In north Portland’s newest affordable apartment building, a painted portrait of Hattie Redmond graces the foyer.
Redmond was hailed as a prominent suffragist and civil rights leader in Oregon during the 1880s and early 1910s, when the state’s racist housing policies and segregation laws excluded her from many spaces. Now, the 60-unit affordable apartment complex on North Interstate Avenue bears not just her portrait, but her name.
Leaders with Home Forward and the Urban League of Portland unveiled the Hattie Redmond apartments to the public Tuesday, April 4, lauding the project as a beacon of what’s possible amid the state’s housing crisis.
The complex, co-developed by the Urban League, Home Forward and Portland Housing Bureau, is the first housing development project Urban League has undertaken. The four-story building in a historically Black neighborhood features 60 micro studios with full kitchens and bathrooms, meant to house people who are disabled and transitioning out of homelessness. Units feature hardwood floors with sleek, matching cabinetry. Framed art and decorative murals adorn the hallways of the complex.
The Hattie offers supportive services and permanent housing for people with extremely limited incomes. It was built on the site of an existing complex, formerly the Baldwin apartments, for about $25.4 million, with a portion of the funds coming from Metro’s 2018 Affordable Housing bond and Oregon Housing and Community Services. That’s less than the $27 million the city of Portland plans to spend to carry out a proposed mass encampment plan on three sites around the city.
Nkenge Harmon Johnson, president and CEO of the Urban League of Portland, didn’t mince words when lauding the organization’s commitment to doing what elected leaders wouldn’t.
She said the vision was the result of “irritation.”
“The powers that be had made yet another silly decision to invest in the wrong thing. Maybe it was another tent city, maybe some other temporary housing, but they were things that were not going to help in the long run and they certainly weren’t going to house any Black people temporarily, (or) long term,” Harmon Johnson recalled. “This Urban League, this team … made a decision that we were going to do what was necessary to save people’s lives. We were also not going to take the excuse from the powers that be about why they simply couldn’t do it.”
Home Forward will manage the property, with Urban League of Portland providing support services for at least the next 10 years. Urban League will also have first rights to purchase the building when its 15-year tax credit funding period ends.
Harmon Johnson and Home Forward CEO Ivory Mathews called the project “a matter of will and resources” and pressed elected leaders to look to the Hattie as a model for housing solutions.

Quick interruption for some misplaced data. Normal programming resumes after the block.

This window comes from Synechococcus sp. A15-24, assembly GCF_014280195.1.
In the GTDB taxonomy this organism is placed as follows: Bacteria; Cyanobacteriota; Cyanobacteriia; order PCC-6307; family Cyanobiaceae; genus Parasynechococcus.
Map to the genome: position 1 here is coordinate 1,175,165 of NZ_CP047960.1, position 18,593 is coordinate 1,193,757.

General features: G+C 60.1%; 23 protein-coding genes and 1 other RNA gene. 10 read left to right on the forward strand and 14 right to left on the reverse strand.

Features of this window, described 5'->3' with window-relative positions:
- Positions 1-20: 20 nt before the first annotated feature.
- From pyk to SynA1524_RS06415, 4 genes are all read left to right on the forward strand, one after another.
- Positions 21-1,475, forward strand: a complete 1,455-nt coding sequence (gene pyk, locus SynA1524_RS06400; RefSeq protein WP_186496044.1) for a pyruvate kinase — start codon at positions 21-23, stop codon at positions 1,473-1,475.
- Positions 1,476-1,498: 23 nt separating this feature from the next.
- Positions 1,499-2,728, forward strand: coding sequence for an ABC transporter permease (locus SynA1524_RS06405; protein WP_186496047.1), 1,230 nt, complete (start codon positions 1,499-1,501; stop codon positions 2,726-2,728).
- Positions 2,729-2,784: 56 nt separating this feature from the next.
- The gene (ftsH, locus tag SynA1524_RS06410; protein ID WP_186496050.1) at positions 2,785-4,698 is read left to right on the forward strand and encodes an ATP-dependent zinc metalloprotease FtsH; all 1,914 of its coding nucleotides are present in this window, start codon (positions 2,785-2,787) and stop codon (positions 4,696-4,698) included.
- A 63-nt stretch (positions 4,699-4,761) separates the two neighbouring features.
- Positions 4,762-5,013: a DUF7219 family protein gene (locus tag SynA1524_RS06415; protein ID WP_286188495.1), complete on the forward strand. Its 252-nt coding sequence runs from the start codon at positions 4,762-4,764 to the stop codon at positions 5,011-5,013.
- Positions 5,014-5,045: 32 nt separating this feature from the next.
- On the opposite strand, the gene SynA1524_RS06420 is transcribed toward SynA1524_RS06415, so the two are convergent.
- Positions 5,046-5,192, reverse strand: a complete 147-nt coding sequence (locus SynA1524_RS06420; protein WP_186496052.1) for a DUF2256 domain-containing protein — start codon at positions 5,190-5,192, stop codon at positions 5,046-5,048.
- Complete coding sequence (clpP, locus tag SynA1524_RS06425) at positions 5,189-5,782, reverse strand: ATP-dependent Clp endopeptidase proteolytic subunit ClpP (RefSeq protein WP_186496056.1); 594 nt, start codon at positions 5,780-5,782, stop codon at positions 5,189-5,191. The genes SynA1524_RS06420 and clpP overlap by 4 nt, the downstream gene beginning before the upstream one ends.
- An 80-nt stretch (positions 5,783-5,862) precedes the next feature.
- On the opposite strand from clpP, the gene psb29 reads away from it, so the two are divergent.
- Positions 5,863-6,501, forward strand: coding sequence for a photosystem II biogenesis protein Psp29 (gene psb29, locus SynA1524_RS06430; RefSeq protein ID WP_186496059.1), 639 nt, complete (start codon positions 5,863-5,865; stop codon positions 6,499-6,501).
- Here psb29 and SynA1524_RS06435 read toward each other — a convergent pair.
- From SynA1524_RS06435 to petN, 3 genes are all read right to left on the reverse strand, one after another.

“This building will provide safe shelter to 60 formerly homeless people in need of culturally specific supportive services,” Mathews said. “From the location to services offered to building amenities, Urban League of Portland thought of everything. This gives us hope that many more people who have been homeless can—and will—thrive with the right support.”
Mathews called Redmond, the building’s namesake, “a fierce advocate for community, who spent her entire life building community with Black Portlanders.”
“Despite racist laws that prohibited Black people from residing in Oregon, Black families built lives in the Albina neighborhood,” Mathews said. “Black churches and social clubs served as refuge from a city and state that was unwelcoming to its people. Now, 150 years later, we stand here today to honor and continue Hattie’s legacy.”
Impact NW, a homeless outreach and services nonprofit, reported African American adults are one of the three fastest growing homeless populations in Portland. BIPOC residents now represent 39 percent of the city’s homeless population, according to the organization.
Charise Norwood is one of the first 25 residents at the Hattie.
“There’s a peer support here,” Norwood said, sharing her experience in a pre-recorded video. “What’s needed is more communities like this. It’s incredible. To be a part of this is a privilege and gratitude is most important.”
The project has also garnered support from state lawmakers.
Congressman Earl Blumenauer, who represents Oregon’s 3rd Congressional District, donned a signature neon-colored bike pin on his jacket lapel, while recalling how Black veterans returning from WWII often couldn’t get bank loans, even if they had the financial means to buy houses. He praised the project as “a symbol for how we’re going to redress those past wrongs.”
“We pay so much for the cost of failure,” Blumenauer said. “The Hattie Redmond is a symbol of the cost of success.”
Prospective tenants will be screened for eligibility through Multnomah County’s Coordinated Access program. Those who want to apply for a studio at the Hattie should get connected with a case worker by calling 211 or visiting 211info.org